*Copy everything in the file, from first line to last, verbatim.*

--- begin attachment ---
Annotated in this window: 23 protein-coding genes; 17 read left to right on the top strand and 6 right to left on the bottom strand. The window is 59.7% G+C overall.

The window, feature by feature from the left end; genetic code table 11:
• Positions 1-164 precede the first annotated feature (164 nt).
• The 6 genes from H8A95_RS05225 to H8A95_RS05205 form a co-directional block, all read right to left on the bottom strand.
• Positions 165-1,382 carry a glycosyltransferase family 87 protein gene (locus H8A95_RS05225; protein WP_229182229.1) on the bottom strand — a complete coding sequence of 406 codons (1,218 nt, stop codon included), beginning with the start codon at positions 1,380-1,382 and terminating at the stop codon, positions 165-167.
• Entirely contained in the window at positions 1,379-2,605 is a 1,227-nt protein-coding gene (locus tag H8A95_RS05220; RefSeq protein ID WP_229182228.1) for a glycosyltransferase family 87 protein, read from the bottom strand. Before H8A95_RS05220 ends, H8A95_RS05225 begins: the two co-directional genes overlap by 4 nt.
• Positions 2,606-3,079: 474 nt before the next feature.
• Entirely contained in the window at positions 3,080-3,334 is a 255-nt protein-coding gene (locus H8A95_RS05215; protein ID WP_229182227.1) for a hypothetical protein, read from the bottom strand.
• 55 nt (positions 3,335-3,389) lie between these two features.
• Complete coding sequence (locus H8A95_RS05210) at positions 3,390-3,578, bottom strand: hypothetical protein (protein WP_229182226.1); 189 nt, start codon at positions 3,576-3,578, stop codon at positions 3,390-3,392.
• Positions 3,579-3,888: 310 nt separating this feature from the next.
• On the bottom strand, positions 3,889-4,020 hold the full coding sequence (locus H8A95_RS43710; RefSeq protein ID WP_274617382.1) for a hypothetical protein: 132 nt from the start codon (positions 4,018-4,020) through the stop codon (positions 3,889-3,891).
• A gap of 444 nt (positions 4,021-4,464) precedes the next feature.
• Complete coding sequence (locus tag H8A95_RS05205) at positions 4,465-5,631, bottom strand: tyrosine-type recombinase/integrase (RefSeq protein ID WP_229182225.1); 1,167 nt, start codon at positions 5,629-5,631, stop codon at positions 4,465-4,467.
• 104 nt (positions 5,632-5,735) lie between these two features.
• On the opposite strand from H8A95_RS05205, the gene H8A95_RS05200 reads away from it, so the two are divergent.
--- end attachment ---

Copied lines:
Annotated in this window: 23 protein-coding genes; 17 read left to right on the top strand and 6 right to left on the bottom strand. The window is 59.7% G+C overall.

The window, feature by feature from the left end; genetic code table 11:
• Positions 1-164 precede the first annotated feature (164 nt).
• The 6 genes from H8A95_RS05225 to H8A95_RS05205 form a co-directional block, all read right to left on the bottom strand.
• Positions 165-1,382 carry a glycosyltransferase family 87 protein gene (locus H8A95_RS05225; protein WP_229182229.1) on the bottom strand — a complete coding sequence of 406 codons (1,218 nt, stop codon included), beginning with the start codon at positions 1,380-1,382 and terminating at the stop codon, positions 165-167.
• Entirely contained in the window at positions 1,379-2,605 is a 1,227-nt protein-coding gene (locus tag H8A95_RS05220; RefSeq protein ID WP_229182228.1) for a glycosyltransferase family 87 protein, read from the bottom strand. Before H8A95_RS05220 ends, H8A95_RS05225 begins: the two co-directional genes overlap by 4 nt.
• Positions 2,606-3,079: 474 nt before the next feature.
• Entirely contained in the window at positions 3,080-3,334 is a 255-nt protein-coding gene (locus H8A95_RS05215; protein ID WP_229182227.1) for a hypothetical protein, read from the bottom strand.
• 55 nt (positions 3,335-3,389) lie between these two features.
• Complete coding sequence (locus H8A95_RS05210) at positions 3,390-3,578, bottom strand: hypothetical protein (protein WP_229182226.1); 189 nt, start codon at positions 3,576-3,578, stop codon at positions 3,390-3,392.
• Positions 3,579-3,888: 310 nt separating this feature from the next.
• On the bottom strand, positions 3,889-4,020 hold the full coding sequence (locus H8A95_RS43710; RefSeq protein ID WP_274617382.1) for a hypothetical protein: 132 nt from the start codon (positions 4,018-4,020) through the stop codon (positions 3,889-3,891).
• A gap of 444 nt (positions 4,021-4,464) precedes the next feature.
• Complete coding sequence (locus tag H8A95_RS05205) at positions 4,465-5,631, bottom strand: tyrosine-type recombinase/integrase (RefSeq protein ID WP_229182225.1); 1,167 nt, start codon at positions 5,629-5,631, stop codon at positions 4,465-4,467.
• 104 nt (positions 5,632-5,735) lie between these two features.
• On the opposite strand from H8A95_RS05205, the gene H8A95_RS05200 reads away from it, so the two are divergent.